With sustainability a hot topic for the election, Will Price, MCIAT Chartered Architectual Technologist, assess whether Passivhaus housing design will become the norm.
If you work in the UK housebuilding industry you’ll be very familiar with green technologies and the legislation aimed at achieving sustainable house building.
In 2006, the government announced that all new homes would be ‘zero carbon’ from 2016 and subsequently introduced the Code for Sustainable Homes (CSH) – the cornerstone for sustainability in all new-build homes. This code was introduced as a mechanism to achieve the European Performance of Building Directive (EPBD) which states that all new public buildings must be ‘nearly’ carbon neutral by 2018 and all other buildings by 2020.
The government announced in 2014 that this code may be wound down and consolidated into the Building Regulations through the housing standards review. However, there’s no doubt that over the last few years it has had a galvanising effect on the housing industry and spurred innovation in green technologies, enabling developers to build more energy efficient homes
The pressure to cut carbon emissions will only grow in the future and the legislation will become more stringent. Therefore, it will become increasingly vital for architects and builders to adhere to environmental building practices. The government has launched a consultation on a new voluntary sustainability standard for new homes with the ultimate aim of improving quality and choice for the consumer and driving innovation across the housing supply chain. The burden is set to fall on landlords too, as from April 2016, tenants will have the right to request consent for improvements to make their homes more energy efficient, which landlords can’t unreasonably refuse.
With all of these increasing pressures to adhere to environmental standards, it’s perhaps not surprising that many UK architects and builders are adopting the so-called ‘fabric first’ approach to energy efficiency and adopting the Passivhaus design principles as a template for new homes.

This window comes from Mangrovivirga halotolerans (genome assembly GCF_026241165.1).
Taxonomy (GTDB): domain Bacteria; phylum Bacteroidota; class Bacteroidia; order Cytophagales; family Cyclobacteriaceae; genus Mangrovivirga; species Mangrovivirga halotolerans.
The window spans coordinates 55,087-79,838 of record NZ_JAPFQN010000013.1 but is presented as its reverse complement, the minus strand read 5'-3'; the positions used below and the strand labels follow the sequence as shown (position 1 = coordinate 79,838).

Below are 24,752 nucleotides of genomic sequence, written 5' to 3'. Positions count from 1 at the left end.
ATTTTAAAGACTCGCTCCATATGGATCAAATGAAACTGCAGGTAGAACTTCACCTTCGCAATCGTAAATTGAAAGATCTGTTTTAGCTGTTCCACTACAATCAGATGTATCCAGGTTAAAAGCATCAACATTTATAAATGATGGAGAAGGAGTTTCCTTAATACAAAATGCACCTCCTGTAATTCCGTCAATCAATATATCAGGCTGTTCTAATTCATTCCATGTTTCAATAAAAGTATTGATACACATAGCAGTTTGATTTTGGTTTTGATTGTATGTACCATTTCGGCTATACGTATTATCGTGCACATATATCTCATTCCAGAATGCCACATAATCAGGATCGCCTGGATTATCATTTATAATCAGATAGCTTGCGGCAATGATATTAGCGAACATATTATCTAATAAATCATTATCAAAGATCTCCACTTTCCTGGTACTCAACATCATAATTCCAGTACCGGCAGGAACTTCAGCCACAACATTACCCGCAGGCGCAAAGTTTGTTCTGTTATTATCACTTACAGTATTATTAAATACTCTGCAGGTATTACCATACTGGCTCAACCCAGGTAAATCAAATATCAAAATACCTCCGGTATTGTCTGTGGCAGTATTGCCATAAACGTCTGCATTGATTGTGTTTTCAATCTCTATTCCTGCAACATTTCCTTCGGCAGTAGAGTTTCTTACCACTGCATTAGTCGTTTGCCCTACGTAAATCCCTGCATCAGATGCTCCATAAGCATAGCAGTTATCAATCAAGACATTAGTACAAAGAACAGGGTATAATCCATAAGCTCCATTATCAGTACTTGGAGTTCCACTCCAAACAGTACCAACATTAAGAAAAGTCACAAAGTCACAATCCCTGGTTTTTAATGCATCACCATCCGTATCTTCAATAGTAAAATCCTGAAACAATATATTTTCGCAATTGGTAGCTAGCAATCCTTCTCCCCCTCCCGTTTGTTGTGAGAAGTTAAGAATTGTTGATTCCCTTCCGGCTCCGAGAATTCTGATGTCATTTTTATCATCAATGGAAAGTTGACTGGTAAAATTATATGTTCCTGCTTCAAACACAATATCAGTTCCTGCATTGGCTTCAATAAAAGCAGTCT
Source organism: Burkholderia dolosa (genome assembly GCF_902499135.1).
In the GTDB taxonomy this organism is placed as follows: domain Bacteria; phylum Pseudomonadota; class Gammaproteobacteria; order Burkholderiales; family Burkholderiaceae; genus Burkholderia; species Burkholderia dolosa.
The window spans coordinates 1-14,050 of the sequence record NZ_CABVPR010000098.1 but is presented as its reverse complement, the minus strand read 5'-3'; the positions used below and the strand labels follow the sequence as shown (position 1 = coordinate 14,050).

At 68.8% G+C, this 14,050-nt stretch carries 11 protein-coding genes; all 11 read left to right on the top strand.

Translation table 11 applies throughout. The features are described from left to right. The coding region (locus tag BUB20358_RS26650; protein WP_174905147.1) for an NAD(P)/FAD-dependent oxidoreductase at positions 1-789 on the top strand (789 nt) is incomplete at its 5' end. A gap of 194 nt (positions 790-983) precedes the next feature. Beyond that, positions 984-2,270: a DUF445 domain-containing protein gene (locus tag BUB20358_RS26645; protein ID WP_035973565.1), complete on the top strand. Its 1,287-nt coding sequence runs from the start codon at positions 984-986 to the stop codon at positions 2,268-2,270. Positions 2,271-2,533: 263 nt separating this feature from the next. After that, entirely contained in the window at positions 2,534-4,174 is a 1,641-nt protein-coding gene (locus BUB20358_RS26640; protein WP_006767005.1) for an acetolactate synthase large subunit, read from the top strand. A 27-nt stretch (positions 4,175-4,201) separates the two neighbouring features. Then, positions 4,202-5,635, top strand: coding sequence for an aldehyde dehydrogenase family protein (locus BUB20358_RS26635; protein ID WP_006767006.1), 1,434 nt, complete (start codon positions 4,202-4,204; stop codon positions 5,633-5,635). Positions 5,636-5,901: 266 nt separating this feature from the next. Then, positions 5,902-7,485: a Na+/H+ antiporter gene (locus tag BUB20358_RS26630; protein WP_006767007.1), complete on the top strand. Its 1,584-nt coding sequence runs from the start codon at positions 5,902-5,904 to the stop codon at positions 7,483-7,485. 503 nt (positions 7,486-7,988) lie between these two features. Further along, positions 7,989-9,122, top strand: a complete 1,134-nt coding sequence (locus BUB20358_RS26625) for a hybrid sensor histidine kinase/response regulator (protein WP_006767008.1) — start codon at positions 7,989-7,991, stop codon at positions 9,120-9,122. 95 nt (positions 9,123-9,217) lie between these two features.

Passivhaus is the global leader of eco-friendly construction practices, which originated in Germany in the 1990s. This design approach minimises a building’s demand for heating and cooling through methods such as high levels of insulation, an airtight building fabric and mechanical ventilation systems. According to the Passivhaus Trust, Passivhaus buildings achieve a 75 per cent reduction in space heating requirements compared to standard practice for UK new builds. It therefore provides a robust method for helping the housebuilding industry achieve the 80 per cent carbon reduction target by 2050 that was set as a legislative target for the UK government in 2008.
Whilst current standards look to offset carbon though complex and expensive green technologies Passivhaus removes the requirement for technology at all. This principal sees highly efficient building envelopes combined with mechanisms that harness the sun’s energy, removing the requirement for expensive green technologies. With this in mind, an additional question to ponder is if Passivhaus is adopted, could that spell the end of the currently booming green technology industry?